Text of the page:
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Zoning may emphasize density, walkability in Midtown Detroit

DETROIT – Zoning regulations may be used in Detroit’s Midtown neighborhood as part of an effort to increase population density and encourage more walkable areas.

Some boosters of the neighborhood want a relatively new type of city zoning to apply to a large swath of Midtown, The Detroit News reported. Created in 2014, the zoning would discourage single-story shops with a parking lot, a feature of strip mall development.

“Strip malls are totally against urban forms of creating density and it doesn’t promote walkability,” said Susan Mosey, executive director of Midtown Detroit Inc., a nonprofit that’s shaping much of the development in the booming area north of downtown.

City Council could decide on the new zoning as soon as this month. The zoning has been applied elsewhere, including parts of the Woodbridge and Corktown neighborhoods. But this is the first time it would be applied to a much larger area, the newspaper said.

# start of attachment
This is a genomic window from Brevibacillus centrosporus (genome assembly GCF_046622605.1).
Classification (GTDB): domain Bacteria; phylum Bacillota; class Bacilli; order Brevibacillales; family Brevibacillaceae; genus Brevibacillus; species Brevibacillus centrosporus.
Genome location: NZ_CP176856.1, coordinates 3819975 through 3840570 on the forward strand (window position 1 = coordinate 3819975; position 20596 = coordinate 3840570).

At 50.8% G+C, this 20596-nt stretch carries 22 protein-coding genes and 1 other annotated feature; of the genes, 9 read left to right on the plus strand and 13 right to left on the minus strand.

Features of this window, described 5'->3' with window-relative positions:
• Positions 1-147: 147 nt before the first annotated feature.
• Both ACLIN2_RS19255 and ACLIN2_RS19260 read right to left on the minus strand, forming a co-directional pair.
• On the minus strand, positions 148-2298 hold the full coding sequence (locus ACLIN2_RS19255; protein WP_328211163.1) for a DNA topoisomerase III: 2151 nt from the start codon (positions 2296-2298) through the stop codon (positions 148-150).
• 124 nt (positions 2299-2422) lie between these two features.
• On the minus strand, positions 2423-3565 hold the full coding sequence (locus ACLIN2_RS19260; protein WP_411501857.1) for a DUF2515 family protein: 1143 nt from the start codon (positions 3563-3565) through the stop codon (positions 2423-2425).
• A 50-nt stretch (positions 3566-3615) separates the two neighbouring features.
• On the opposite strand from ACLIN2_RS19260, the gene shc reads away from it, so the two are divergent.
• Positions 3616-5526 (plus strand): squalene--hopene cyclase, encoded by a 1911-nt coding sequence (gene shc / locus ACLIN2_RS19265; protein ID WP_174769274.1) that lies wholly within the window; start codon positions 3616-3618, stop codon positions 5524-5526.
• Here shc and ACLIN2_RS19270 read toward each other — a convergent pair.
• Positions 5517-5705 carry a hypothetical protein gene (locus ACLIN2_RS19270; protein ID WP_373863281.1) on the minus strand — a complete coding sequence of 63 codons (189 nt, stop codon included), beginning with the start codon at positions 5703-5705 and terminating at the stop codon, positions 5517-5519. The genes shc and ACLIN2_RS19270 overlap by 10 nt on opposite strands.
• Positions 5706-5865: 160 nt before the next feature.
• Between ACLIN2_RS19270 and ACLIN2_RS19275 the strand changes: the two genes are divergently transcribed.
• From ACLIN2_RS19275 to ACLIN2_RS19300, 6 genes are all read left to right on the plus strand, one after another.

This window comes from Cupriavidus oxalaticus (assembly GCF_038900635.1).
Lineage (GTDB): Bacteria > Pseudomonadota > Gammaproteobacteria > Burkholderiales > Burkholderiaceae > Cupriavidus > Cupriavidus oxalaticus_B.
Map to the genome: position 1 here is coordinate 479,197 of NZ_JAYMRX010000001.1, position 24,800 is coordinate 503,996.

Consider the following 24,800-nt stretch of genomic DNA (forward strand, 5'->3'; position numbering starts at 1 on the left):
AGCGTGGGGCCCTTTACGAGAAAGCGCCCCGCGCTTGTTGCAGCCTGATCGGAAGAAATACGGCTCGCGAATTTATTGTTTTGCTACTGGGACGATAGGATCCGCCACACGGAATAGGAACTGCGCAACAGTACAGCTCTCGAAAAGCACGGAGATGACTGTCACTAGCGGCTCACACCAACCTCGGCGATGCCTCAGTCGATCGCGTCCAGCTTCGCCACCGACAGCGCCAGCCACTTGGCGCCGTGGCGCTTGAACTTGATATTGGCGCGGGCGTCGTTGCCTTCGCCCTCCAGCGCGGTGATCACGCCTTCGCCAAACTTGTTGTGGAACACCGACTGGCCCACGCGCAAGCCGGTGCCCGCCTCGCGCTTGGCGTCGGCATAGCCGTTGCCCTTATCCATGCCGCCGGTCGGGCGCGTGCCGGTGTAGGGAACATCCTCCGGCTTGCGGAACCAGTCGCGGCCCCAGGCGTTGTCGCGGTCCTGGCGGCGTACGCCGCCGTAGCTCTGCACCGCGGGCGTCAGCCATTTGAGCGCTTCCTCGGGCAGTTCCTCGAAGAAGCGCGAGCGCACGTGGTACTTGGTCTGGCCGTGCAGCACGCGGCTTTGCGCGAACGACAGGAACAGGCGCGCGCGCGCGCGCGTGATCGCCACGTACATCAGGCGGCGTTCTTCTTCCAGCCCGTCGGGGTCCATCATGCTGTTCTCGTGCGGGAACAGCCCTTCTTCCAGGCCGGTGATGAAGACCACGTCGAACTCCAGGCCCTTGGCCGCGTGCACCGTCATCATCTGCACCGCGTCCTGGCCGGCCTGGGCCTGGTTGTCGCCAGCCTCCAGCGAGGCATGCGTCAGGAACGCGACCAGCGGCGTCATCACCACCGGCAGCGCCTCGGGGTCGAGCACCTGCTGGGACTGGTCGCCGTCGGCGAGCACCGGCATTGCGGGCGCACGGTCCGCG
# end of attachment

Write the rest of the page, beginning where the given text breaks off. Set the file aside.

In most of Midtown, future housing would be multistory apartments and condominiums and there would be fewer parking lots.

“What we want is continuous street wall,” Mosey said, describing development where buildings touch and street-level businesses could have housing above.

Strip malls and drive-thru windows for banks or fast food restaurants would need to clear extra bureaucratic hoops to get built. The zoning also would exclude domestic abuse shelters, pool halls, substance abuse centers, tattoo parlors and

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